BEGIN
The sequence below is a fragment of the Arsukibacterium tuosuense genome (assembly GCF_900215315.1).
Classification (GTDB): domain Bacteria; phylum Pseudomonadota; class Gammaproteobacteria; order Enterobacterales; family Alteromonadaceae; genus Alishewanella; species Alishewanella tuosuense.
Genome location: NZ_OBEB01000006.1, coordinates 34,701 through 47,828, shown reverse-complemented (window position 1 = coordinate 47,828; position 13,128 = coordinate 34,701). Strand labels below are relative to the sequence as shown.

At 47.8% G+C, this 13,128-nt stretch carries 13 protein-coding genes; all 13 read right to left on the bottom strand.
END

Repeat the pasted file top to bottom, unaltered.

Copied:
The sequence below is a fragment of the Arsukibacterium tuosuense genome (assembly GCF_900215315.1).
Classification (GTDB): domain Bacteria; phylum Pseudomonadota; class Gammaproteobacteria; order Enterobacterales; family Alteromonadaceae; genus Alishewanella; species Alishewanella tuosuense.
Genome location: NZ_OBEB01000006.1, coordinates 34,701 through 47,828, shown reverse-complemented (window position 1 = coordinate 47,828; position 13,128 = coordinate 34,701). Strand labels below are relative to the sequence as shown.

At 47.8% G+C, this 13,128-nt stretch carries 13 protein-coding genes; all 13 read right to left on the bottom strand.